Sexual Harassment Legislation Impacting Business Under Consideration

FromTheDomeBills are pending in the Minnesota House and Senate that lower the bar for employees to bring claims of sexual harassment against employers. Members interested in contacting their legislator on this matter can find who represents them and their contact information here

Currently, if an employee experiences harassing conduct in the workplace, she/he has a variety of avenues to seek justice based on the following standard: “Harassment becomes unlawful where 1) enduring the offensive conduct becomes a condition of continued employment, or 2) the conduct is severe or pervasive enough to create a work environment that a reasonable person would consider intimidating, hostile, or abusive.” U.S. Equal Employment Opportunity Commission; link here.

The U.S. Supreme Court first issued the “severe or pervasive” standard in 1986. Under that standard, to create the grounds for a hostile work environment claim, conduct must either be “severe” or “pervasive.” The conduct does not need to be both severe and pervasive. One or the other is enough. This standard is intended to allow valid claims to proceed without flooding the courts with claims.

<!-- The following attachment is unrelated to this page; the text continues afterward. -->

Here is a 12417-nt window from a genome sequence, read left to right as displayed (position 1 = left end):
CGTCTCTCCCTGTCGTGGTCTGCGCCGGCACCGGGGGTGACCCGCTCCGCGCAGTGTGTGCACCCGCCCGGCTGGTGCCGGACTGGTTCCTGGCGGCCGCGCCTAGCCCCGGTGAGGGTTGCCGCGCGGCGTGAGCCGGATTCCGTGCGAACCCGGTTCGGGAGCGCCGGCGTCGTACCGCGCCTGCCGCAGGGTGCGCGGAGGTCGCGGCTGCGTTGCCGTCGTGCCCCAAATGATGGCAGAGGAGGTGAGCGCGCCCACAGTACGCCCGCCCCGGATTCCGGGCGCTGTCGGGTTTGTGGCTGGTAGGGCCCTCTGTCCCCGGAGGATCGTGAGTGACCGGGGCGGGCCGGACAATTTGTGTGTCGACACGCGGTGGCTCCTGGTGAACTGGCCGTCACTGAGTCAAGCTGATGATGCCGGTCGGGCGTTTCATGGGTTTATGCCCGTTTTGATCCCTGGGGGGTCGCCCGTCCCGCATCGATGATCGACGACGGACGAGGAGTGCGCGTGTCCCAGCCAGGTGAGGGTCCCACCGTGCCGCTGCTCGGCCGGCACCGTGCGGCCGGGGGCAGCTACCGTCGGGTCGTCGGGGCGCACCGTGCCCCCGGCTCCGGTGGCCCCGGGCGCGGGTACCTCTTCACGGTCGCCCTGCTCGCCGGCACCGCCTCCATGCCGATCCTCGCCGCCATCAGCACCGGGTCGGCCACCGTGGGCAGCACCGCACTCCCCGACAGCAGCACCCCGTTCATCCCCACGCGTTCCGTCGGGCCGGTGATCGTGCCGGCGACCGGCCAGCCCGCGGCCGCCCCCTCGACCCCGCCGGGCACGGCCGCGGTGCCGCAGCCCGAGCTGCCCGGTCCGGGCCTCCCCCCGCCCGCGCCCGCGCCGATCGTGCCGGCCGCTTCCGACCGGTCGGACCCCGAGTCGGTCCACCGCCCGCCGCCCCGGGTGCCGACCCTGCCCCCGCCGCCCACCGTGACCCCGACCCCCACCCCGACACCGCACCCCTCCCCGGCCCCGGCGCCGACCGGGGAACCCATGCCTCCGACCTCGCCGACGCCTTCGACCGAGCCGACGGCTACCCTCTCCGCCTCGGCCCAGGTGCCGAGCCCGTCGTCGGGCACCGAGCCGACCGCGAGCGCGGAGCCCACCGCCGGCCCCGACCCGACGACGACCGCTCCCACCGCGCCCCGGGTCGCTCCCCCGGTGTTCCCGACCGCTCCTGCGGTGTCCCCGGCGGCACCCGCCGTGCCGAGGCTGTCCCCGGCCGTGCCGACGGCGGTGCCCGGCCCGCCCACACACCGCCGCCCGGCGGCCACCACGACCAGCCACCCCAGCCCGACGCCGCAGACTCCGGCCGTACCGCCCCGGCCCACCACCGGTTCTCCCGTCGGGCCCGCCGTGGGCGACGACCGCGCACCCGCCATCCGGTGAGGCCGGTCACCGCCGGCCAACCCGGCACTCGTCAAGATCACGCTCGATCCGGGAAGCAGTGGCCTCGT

Legislation proposed in the Minnesota House and Senate would change that standard. The bills would make it easier for employees to bring sexual harassment claims against their employers, specifically by eliminating the “severe or pervasive” requirement under Minnesota law. If these bills became law, any employee could bring a claim against her/his employer for conduct that was neither severe nor pervasive.

In addition, the bills would likely reset the entire body of case law that courts have developed under the “severe or pervasive” standard. For example, under the existing standard, conduct is unlawful only if it’s both subjectively and objectively inappropriate—that is, if the employee herself/himself and a reasonable person find the conduct inappropriate. Also, the judge must find the conduct inappropriate under the totality of the circumstances.

To lose these standards could dramatically increase the amount of sexual harassment litigation brought against employers and make Minnesota an employment law outlier.

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